So the next question is whether eating meat or plants or a mix is the way forward. Just because one society raped and plundered in the past in order to further its domination, does not necessarily justify it as the way forward for the future.

And so we use research in nutrition to decide if our guts should be fed meat, plants or a mix in some proportion or other. We using research in nutrition to decide if some people need to omit certain foods and specialise in others.

>> There are lots of seeming paradoxes in the area of nutrition.

No, there really aren't. There's just a pigheaded stubbornness on the part of nutritionists to accept contradictory evidence as disproof: it your theory doesn't accord with experimental evidence (or observed reality), it's wrong.

Anyway, I think you answered your own question: humans just have a very adaptable digestion. They can survive on practically anything. That in itself didn't make them a dominant species (I would suggest the deciding factor is our capacity for coordinated violence) but it certainly allows them a wide geographical range.

I don't see how diet has anything to do with brain development or lack thereof. Whales have pretty big brains and some of them survive on mostly green sludge.

Penel
PenelModerator
in reply to TheAwfulToad

I like to think that the ability to cooperate without violence might also have played a part...hopefully.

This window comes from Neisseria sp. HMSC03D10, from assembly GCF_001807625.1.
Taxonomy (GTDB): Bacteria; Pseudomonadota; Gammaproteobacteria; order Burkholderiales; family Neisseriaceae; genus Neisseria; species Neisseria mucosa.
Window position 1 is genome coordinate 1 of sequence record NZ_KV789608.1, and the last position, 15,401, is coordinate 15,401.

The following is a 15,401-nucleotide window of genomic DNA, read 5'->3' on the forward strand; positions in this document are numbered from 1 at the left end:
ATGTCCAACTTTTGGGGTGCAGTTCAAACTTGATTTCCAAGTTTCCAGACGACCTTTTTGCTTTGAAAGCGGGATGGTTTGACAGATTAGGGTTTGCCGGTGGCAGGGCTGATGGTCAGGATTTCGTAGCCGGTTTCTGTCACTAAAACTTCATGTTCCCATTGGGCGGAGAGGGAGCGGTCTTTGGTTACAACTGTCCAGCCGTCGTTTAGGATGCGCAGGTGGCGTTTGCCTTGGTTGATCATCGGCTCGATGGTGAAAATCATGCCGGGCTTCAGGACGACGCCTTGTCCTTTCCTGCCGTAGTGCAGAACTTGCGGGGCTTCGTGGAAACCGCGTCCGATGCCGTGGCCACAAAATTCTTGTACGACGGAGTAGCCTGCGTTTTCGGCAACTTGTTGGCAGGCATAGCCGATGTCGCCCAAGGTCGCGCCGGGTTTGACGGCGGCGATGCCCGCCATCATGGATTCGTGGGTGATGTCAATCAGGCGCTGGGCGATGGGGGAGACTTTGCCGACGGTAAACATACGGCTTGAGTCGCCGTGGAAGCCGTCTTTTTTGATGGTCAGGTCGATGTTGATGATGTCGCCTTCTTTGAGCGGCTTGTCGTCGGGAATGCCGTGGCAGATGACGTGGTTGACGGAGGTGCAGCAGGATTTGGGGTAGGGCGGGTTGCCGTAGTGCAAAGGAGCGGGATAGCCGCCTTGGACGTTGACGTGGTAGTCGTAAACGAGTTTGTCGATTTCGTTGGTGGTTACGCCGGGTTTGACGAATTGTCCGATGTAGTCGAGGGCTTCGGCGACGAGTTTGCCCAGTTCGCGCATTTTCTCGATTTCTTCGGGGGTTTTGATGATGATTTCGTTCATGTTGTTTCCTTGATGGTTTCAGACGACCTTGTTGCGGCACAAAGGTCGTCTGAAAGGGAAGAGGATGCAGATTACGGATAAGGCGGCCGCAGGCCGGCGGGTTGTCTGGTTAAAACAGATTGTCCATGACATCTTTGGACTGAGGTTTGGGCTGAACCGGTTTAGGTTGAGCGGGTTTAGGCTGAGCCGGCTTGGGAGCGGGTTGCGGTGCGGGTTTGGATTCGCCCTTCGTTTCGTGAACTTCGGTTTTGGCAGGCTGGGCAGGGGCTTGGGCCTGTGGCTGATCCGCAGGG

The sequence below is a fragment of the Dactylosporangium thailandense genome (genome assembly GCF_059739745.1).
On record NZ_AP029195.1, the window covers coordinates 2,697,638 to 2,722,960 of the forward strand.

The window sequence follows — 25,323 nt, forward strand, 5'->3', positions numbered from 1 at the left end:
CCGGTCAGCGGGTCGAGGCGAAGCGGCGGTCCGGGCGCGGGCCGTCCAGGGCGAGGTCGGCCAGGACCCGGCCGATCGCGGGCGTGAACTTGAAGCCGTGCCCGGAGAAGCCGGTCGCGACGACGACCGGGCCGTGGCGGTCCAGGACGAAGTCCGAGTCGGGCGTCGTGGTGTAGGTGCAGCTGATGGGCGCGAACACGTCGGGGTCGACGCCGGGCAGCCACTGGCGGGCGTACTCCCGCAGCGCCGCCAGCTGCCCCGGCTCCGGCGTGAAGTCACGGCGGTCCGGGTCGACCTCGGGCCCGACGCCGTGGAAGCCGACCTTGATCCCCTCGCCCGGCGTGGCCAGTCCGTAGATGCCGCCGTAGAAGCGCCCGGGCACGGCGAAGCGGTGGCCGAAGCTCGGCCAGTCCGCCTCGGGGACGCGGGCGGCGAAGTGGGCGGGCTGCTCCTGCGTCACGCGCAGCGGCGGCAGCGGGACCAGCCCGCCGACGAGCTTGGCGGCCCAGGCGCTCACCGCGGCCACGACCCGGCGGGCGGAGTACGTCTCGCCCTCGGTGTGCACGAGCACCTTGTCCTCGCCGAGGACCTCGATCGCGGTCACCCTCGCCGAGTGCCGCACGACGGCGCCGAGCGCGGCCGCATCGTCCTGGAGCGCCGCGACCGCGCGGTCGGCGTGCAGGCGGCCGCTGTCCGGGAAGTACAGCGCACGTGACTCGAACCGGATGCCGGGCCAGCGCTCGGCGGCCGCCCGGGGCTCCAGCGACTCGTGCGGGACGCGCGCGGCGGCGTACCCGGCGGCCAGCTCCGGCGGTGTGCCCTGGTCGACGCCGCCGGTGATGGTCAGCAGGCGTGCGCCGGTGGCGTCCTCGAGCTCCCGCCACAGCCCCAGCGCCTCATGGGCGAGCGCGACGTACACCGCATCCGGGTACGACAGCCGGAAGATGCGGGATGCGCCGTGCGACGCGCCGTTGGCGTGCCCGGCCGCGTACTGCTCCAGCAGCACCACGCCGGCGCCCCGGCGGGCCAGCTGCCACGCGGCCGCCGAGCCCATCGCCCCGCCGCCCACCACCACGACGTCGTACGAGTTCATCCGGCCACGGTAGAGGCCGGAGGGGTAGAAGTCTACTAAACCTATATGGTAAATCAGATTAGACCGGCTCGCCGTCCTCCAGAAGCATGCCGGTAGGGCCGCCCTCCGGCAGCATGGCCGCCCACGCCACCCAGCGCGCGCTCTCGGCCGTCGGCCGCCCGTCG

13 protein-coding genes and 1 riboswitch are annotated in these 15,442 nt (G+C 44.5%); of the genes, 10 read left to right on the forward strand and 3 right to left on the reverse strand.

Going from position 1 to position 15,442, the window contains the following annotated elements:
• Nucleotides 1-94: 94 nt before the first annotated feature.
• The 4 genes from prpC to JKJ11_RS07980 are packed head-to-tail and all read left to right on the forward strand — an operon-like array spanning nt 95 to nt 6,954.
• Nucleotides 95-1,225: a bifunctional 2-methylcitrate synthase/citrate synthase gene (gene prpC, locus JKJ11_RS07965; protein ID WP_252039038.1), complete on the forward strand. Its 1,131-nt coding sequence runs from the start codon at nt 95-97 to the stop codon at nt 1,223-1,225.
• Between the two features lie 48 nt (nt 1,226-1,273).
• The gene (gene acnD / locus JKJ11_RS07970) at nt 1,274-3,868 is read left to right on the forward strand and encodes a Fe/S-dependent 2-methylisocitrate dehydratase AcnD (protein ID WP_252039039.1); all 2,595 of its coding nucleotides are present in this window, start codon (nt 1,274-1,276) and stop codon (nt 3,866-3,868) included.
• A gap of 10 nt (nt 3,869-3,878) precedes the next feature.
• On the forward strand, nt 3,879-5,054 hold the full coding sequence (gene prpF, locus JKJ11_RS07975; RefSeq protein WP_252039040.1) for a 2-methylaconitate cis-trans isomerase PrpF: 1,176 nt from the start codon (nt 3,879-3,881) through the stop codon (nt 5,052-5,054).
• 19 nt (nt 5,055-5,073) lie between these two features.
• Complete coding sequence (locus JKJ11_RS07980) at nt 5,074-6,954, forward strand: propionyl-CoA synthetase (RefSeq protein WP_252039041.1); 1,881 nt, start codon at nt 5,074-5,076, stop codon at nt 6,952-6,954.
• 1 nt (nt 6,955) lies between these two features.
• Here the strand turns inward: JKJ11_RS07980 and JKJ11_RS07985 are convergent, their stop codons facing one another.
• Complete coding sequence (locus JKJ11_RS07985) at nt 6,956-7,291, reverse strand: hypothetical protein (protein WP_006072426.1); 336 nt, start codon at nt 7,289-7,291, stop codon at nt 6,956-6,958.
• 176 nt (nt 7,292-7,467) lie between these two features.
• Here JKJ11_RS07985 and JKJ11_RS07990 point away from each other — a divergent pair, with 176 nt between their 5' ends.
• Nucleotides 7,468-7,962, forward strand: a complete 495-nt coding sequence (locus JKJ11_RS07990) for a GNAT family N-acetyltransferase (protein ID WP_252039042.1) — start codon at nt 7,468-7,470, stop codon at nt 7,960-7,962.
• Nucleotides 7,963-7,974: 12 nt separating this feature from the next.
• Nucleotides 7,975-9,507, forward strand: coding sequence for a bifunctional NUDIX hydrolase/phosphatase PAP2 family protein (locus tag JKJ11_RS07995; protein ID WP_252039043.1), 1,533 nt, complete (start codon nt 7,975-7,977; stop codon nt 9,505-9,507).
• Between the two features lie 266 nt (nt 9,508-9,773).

TheAwfulToad
TheAwfulToad
in reply to Penel

I was thinking of our ability to outcompete other species, which mostly involves driving them to extinction by eating them, destroying their habitats, or just killing them for no good reason ...

Penel
PenelModerator
in reply to TheAwfulToad

The discovery of Neanderthal DNA within modern human DNA suggests that we didn’t necessarily drive all of them to extinction!

Ee, there's nowt wrong with green sludge, if that's what makes you a happy whale!

Penel
PenelModerator

This is an interesting article on brain development. It suggests that a combination of factors influenced the outcome: environmental, social, dietary. The access to nutritionally dense food certainly played a part, but it would probably have been animal and not plant based.

nutrirejournal.biomedcentra...

andyswarbs
andyswarbs
in reply to Penel

I think I read somewhere in part it was the great access to omega-3, adorning most every plant they had access to as well as relatively / infrequent low access to omega-6.